Why Students Often Struggle With Peer Review and What We Can Do About It

When I was an education school student, I feel quickly and deeply in love with Nancy Atwell’s In the Middle thanks to quotes like this:

We laid down the old, stodgy burdens of the profession—the Warriner’s Handbooks, the forty- five minute lectures and canned assignments—and embraced new roles . . . These were heady times, as many English teachers abandoned the old orthodoxies and cleared the way for our kids’ voices.

The idea of laying aside the orthodoxies that I hated as a student–the endless worksheets and 45 min. lectures on parts of speech–and putting more emphasis on students talking with each other about their reading and writing was for me, like it was for Atwell, intoxicating. Continue reading “Why Students Often Struggle With Peer Review and What We Can Do About It”

A Practical Guide to Teaching Grammar Outside of Worksheets

Screen Shot 2018-10-31 at 5.03.06 PMIn 1963, Richard Braddock, Richard Lowell-Jones, and Lowell Schoer set out to answer the big questions concerning how to best teach writing. They collaborated with NCTE and poured over every study and paper possible concerning the subject, and the result was Research in Written Composition, which among other breakthroughs made a startling claim: direct teaching of grammar to students generally does not improve writing and in many cases it may actually do active harm.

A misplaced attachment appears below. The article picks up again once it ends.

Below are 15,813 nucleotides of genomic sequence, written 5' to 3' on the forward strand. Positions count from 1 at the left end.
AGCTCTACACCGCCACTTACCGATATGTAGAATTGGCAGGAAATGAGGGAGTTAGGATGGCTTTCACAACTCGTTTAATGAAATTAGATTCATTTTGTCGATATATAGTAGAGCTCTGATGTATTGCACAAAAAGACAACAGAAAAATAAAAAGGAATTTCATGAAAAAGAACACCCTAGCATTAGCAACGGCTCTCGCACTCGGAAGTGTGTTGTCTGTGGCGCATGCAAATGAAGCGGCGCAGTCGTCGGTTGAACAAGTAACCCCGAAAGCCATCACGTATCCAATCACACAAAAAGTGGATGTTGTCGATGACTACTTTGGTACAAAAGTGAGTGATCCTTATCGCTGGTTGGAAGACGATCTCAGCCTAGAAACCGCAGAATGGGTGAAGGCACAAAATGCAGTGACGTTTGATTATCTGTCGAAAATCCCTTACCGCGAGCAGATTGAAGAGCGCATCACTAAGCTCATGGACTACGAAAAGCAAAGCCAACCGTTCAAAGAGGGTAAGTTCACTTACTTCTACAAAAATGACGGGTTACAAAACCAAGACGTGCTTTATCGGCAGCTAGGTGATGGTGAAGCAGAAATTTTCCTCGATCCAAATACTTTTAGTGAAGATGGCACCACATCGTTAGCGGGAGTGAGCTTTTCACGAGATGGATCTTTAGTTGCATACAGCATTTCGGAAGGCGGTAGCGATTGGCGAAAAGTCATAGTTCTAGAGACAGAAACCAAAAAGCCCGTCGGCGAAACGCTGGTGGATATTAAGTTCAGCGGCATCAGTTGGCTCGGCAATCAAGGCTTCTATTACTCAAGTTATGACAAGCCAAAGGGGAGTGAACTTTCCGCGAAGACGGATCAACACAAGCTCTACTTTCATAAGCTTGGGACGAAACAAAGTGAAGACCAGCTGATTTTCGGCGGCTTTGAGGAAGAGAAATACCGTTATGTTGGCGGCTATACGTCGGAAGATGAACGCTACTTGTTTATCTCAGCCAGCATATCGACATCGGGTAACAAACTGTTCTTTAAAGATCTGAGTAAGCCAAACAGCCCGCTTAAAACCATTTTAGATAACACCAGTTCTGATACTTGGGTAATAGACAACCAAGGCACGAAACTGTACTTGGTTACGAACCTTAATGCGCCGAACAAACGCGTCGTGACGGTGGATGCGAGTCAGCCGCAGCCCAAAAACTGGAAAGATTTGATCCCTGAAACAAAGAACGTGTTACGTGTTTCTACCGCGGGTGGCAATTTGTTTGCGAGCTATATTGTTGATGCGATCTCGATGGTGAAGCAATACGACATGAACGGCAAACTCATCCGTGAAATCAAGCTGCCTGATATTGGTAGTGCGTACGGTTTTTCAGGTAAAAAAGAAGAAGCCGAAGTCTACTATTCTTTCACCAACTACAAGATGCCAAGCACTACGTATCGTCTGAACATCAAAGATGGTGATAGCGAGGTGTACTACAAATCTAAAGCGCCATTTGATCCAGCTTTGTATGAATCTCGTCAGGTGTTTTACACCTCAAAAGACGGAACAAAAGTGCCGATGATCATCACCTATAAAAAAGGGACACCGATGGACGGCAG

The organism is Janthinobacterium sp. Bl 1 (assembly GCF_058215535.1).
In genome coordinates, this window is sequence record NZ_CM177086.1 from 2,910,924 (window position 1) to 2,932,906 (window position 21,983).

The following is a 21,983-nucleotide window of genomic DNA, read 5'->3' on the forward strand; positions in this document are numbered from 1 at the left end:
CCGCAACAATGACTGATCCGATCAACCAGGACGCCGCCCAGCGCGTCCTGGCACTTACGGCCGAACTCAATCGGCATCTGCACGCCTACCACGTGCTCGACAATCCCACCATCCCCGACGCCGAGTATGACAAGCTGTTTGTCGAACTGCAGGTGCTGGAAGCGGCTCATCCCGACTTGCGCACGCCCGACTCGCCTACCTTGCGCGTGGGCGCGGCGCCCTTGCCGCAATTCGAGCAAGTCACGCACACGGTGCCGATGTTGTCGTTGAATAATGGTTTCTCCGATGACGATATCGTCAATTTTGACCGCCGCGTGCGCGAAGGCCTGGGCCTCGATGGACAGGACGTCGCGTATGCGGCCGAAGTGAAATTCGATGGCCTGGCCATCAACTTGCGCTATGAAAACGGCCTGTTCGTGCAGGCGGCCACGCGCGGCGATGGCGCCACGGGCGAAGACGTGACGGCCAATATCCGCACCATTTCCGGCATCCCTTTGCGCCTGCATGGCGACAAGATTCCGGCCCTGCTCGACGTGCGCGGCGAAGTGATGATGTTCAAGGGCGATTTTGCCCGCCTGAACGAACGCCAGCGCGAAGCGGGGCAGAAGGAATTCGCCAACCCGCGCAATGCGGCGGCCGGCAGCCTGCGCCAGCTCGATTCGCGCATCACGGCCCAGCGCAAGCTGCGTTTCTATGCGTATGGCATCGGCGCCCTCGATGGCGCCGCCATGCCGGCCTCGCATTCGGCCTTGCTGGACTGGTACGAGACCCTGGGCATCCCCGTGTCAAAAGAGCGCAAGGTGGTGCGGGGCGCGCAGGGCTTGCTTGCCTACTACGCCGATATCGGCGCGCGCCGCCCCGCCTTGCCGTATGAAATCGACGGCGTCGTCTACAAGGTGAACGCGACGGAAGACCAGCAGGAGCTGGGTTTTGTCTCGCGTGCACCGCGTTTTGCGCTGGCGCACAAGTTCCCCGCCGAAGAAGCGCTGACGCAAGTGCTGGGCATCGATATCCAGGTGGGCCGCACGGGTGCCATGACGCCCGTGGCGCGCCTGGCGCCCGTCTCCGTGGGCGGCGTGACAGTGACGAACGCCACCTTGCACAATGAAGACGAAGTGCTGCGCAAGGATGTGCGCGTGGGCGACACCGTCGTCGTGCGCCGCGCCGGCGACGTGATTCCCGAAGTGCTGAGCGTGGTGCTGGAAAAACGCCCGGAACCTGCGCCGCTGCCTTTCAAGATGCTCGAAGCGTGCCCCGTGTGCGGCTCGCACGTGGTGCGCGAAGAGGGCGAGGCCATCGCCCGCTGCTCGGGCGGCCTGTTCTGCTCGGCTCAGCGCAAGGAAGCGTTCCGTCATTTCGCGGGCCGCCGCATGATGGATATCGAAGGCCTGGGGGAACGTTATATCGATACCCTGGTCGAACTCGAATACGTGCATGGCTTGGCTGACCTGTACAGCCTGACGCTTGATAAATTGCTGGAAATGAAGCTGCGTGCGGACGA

This result shocked the writing teaching world. It frankly seems nonsensical, and yet it has been confirmed time and again since then–in well over 250 studies–leading to one of the strangest questions in all of teaching: How is it that directly teaching grammar via worksheets, diagraming, and learning of grammatical terms often has a negligible or even negative impact on writing? Continue reading “A Practical Guide to Teaching Grammar Outside of Worksheets”